Friday, October 27, 2017

TARP Paid Off: But What about the Foreclosures?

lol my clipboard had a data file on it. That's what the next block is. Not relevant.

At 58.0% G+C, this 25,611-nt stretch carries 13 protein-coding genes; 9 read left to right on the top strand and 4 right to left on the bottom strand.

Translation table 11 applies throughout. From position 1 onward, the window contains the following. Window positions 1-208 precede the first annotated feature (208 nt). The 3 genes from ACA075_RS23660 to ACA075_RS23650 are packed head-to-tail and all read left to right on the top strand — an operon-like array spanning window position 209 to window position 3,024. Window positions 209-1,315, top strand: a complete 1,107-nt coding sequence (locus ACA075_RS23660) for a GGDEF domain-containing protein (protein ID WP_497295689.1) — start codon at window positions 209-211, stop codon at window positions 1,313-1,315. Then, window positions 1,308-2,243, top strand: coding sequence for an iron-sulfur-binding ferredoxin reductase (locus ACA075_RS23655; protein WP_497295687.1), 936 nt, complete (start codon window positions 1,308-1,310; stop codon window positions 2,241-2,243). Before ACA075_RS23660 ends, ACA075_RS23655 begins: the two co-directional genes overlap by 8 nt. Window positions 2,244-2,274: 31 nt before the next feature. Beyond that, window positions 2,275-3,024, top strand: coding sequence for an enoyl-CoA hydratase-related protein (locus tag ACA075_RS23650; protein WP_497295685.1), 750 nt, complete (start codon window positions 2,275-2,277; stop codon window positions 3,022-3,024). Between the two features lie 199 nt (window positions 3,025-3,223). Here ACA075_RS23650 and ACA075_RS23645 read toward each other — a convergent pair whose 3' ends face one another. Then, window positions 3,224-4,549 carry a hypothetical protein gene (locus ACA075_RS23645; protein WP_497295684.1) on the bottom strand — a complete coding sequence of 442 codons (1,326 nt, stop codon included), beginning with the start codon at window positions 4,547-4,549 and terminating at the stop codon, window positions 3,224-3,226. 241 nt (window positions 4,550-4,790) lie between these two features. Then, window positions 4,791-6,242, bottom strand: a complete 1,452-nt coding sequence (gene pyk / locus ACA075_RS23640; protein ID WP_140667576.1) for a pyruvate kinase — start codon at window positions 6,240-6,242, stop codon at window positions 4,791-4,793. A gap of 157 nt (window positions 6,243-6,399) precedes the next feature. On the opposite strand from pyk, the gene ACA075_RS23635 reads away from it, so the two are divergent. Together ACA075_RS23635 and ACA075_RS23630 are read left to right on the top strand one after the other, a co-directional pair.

TARP, the "bailout" for banks rather than mortgage borrowers, was the first big issue facing the Obama administration before the roughly $800 billion stimulus plan and the health insurance overhaul that stoked the rise of the Tea Party movement. After supporting TARP, several Republicans lost in the elections of 2010 largely because of their votes. For many Americans, TARP is a symbol of big government at its worst, intervening in private markets with taxpayers’ billions to save Wall Street plutocrats while average Americans continued to struggle to make mortgage payments or lost their houses outright.  “This is the best federal program of any real size to be despised by the public like this,” said Douglas J. Elliott, a former investment banker now associated with the Brookings Institution. “It was probably the only effective method available to us to keep from having a financial meltdown much worse than we actually had. Had that happened, unemployment would be substantially higher than it is now, the deficit would have gone up even more than it has,” Mr. Elliott added. “But it really cuts against the grain for a public that is so angry at banks to think that something that so plainly helped the banks could also be good for the public.” TARP was good for the public not in that the funds enabled Wall Street bonuses; rather, the good was solely on the macro level, as the frozen credit markets eventually thawed such that the financial system meltdown was averted.  However, this does not mean that it was "the only effective method available."